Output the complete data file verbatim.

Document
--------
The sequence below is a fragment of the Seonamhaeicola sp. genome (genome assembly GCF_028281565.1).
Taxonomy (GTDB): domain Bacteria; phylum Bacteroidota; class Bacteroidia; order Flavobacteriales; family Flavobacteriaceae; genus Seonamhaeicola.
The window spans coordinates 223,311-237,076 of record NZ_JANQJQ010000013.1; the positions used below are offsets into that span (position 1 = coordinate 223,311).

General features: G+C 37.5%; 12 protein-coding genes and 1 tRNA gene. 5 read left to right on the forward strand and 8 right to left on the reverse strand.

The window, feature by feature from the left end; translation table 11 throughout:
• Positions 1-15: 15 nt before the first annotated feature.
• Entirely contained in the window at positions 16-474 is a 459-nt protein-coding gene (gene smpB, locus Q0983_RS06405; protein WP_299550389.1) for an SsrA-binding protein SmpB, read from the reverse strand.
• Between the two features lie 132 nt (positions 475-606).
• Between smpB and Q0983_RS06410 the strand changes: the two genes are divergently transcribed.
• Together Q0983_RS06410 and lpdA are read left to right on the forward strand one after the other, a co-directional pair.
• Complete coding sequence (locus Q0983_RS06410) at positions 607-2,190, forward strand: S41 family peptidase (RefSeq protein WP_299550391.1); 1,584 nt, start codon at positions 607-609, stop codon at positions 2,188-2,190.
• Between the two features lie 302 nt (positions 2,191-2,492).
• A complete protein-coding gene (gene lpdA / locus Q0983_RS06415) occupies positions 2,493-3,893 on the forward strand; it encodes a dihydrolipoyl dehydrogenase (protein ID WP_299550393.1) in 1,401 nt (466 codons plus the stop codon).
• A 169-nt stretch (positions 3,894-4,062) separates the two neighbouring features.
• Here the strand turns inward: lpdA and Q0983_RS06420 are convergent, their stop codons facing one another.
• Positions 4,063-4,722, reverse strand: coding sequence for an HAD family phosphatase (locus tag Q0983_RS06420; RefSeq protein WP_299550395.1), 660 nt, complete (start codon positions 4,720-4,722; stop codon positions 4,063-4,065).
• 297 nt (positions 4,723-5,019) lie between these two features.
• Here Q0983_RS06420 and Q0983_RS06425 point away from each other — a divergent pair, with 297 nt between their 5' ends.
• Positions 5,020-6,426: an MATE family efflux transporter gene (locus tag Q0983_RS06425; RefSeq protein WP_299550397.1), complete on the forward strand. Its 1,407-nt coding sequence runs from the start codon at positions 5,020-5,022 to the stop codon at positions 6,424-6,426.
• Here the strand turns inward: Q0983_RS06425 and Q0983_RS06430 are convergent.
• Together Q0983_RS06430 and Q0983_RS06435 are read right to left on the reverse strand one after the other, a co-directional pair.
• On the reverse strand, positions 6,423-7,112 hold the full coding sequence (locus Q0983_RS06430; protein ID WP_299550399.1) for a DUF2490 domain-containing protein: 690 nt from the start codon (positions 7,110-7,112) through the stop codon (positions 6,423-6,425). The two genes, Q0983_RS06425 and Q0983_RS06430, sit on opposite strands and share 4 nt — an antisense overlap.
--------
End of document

The sequence below is a fragment of the Seonamhaeicola sp. genome (genome assembly GCF_028281565.1).
Taxonomy (GTDB): domain Bacteria; phylum Bacteroidota; class Bacteroidia; order Flavobacteriales; family Flavobacteriaceae; genus Seonamhaeicola.
The window spans coordinates 223,311-237,076 of record NZ_JANQJQ010000013.1; the positions used below are offsets into that span (position 1 = coordinate 223,311).

General features: G+C 37.5%; 12 protein-coding genes and 1 tRNA gene. 5 read left to right on the forward strand and 8 right to left on the reverse strand.

The window, feature by feature from the left end; translation table 11 throughout:
• Positions 1-15: 15 nt before the first annotated feature.
• Entirely contained in the window at positions 16-474 is a 459-nt protein-coding gene (gene smpB, locus Q0983_RS06405; protein WP_299550389.1) for an SsrA-binding protein SmpB, read from the reverse strand.
• Between the two features lie 132 nt (positions 475-606).
• Between smpB and Q0983_RS06410 the strand changes: the two genes are divergently transcribed.
• Together Q0983_RS06410 and lpdA are read left to right on the forward strand one after the other, a co-directional pair.
• Complete coding sequence (locus Q0983_RS06410) at positions 607-2,190, forward strand: S41 family peptidase (RefSeq protein WP_299550391.1); 1,584 nt, start codon at positions 607-609, stop codon at positions 2,188-2,190.
• Between the two features lie 302 nt (positions 2,191-2,492).
• A complete protein-coding gene (gene lpdA / locus Q0983_RS06415) occupies positions 2,493-3,893 on the forward strand; it encodes a dihydrolipoyl dehydrogenase (protein ID WP_299550393.1) in 1,401 nt (466 codons plus the stop codon).
• A 169-nt stretch (positions 3,894-4,062) separates the two neighbouring features.
• Here the strand turns inward: lpdA and Q0983_RS06420 are convergent, their stop codons facing one another.
• Positions 4,063-4,722, reverse strand: coding sequence for an HAD family phosphatase (locus tag Q0983_RS06420; RefSeq protein WP_299550395.1), 660 nt, complete (start codon positions 4,720-4,722; stop codon positions 4,063-4,065).
• 297 nt (positions 4,723-5,019) lie between these two features.
• Here Q0983_RS06420 and Q0983_RS06425 point away from each other — a divergent pair, with 297 nt between their 5' ends.
• Positions 5,020-6,426: an MATE family efflux transporter gene (locus tag Q0983_RS06425; RefSeq protein WP_299550397.1), complete on the forward strand. Its 1,407-nt coding sequence runs from the start codon at positions 5,020-5,022 to the stop codon at positions 6,424-6,426.
• Here the strand turns inward: Q0983_RS06425 and Q0983_RS06430 are convergent.
• Together Q0983_RS06430 and Q0983_RS06435 are read right to left on the reverse strand one after the other, a co-directional pair.
• On the reverse strand, positions 6,423-7,112 hold the full coding sequence (locus Q0983_RS06430; protein ID WP_299550399.1) for a DUF2490 domain-containing protein: 690 nt from the start codon (positions 7,110-7,112) through the stop codon (positions 6,423-6,425). The two genes, Q0983_RS06425 and Q0983_RS06430, sit on opposite strands and share 4 nt — an antisense overlap.